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Introduction

“For some people, the internet is an anarchic space in which even the criminal can roam freely. For others, it is a place of liberty in which citizens can swap information and ideas free from risk of censorship by any vested interest. At least for the time being, there is neither corporation nor government capable of controlling the ’net’” (Longstaff, 2003).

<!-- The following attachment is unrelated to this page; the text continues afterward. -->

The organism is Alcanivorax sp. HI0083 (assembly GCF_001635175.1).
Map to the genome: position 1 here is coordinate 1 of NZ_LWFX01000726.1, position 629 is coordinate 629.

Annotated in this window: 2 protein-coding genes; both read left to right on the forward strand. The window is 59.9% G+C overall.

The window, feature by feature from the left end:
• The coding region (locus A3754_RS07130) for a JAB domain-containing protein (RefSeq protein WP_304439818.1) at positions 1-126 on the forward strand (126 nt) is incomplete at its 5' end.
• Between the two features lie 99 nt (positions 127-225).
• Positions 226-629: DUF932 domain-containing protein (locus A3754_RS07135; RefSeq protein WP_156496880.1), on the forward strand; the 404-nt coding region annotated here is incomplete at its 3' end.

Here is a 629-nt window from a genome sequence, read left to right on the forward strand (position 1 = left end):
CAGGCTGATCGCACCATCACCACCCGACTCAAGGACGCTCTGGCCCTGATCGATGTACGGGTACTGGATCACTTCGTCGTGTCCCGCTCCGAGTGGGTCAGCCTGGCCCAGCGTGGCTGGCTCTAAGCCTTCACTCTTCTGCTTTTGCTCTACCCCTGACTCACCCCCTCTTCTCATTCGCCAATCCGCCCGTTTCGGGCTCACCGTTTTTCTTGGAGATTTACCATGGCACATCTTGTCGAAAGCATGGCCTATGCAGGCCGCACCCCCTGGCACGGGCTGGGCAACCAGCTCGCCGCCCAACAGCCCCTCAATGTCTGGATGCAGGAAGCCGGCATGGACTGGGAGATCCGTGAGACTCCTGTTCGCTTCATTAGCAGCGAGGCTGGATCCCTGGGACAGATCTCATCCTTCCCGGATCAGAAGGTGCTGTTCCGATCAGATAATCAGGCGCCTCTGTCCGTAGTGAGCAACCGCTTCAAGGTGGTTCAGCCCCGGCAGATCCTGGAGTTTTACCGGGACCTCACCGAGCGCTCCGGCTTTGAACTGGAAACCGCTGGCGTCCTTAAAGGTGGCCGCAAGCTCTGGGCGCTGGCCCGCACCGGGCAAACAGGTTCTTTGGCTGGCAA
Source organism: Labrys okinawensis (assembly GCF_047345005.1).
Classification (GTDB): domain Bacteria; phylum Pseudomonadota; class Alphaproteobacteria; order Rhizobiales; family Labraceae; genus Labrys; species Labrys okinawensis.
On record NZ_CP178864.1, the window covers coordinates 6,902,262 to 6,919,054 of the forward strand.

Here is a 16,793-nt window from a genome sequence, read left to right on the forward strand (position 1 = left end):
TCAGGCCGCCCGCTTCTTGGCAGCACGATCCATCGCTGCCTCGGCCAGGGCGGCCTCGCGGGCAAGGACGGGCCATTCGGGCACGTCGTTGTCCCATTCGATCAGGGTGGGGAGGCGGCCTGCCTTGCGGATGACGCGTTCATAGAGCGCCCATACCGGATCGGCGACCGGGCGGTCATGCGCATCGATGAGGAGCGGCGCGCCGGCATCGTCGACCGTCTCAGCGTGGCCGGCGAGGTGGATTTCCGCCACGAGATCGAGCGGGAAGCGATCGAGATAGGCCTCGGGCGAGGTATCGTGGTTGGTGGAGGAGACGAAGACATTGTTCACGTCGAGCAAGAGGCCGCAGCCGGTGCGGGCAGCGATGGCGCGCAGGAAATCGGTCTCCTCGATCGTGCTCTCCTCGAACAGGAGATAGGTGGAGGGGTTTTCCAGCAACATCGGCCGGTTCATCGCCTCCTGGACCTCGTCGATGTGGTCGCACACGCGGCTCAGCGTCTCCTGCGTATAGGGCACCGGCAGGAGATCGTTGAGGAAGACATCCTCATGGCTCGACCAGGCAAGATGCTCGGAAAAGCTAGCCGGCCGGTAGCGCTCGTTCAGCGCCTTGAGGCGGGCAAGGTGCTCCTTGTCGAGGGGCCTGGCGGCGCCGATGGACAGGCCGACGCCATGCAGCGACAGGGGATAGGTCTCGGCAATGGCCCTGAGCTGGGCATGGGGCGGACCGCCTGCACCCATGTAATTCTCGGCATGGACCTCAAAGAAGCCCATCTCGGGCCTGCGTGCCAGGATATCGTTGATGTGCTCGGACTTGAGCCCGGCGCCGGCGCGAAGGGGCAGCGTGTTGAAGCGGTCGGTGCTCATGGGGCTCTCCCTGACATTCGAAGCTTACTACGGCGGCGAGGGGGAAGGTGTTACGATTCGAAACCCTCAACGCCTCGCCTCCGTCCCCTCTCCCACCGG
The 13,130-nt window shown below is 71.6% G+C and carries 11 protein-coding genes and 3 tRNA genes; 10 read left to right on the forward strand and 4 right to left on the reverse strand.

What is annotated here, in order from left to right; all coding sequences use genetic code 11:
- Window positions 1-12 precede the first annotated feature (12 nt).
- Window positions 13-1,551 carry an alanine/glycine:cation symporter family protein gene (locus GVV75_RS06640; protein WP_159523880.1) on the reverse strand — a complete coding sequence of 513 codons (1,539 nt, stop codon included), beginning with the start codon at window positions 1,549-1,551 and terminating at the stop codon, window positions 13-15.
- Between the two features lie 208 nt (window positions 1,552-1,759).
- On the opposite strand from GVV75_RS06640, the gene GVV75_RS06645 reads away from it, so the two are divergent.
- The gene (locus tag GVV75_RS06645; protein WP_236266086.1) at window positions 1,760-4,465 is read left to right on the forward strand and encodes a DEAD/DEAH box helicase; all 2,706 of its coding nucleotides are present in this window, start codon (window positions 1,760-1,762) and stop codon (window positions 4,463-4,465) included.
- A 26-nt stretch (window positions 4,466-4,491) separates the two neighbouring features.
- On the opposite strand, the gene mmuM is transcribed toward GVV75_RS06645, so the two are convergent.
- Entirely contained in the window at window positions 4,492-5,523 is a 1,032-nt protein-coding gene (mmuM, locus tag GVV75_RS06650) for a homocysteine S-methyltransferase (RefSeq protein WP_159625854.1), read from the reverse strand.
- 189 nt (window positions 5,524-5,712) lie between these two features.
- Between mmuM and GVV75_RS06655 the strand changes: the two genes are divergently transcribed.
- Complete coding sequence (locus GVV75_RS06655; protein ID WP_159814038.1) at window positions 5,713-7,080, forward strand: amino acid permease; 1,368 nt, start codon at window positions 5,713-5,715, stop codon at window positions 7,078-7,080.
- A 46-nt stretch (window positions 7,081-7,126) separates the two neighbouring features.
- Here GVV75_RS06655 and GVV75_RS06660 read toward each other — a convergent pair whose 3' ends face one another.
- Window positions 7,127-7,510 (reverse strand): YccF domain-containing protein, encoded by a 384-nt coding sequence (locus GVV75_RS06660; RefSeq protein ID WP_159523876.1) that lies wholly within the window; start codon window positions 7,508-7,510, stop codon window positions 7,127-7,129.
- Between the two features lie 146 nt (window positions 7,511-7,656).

The system of moral principles – or ethics – is a set of rules determining right and wrong behaviour (Delbridge et al., 2001, pp. 645). Ethics can be applied to any human action and the study of business ethics is a growing phenomenon. Given the relatively new concept of e-business, and the rate of change that is measured in months rather than years, the rules are constantly changing and ethical dilemmas have become common. A literature search on e-business ethics will produce references to corporate collapses and mismanagement, spam, the illegal use of intellectual property and abuse of privacy laws, to name just a few. There are many articles available that discuss the science of ethics and the business ethics approach of understanding the social responsibility of e-businesses beyond legal implications. Many of the theories and studies are beyond the intention of this chapter, which attempts to give an outline of some of the contemporary issues related to technological innovation associated with e-business. The references supplied at the end of the chapter are a starting point for a more detailed analysis of e-business ethics.


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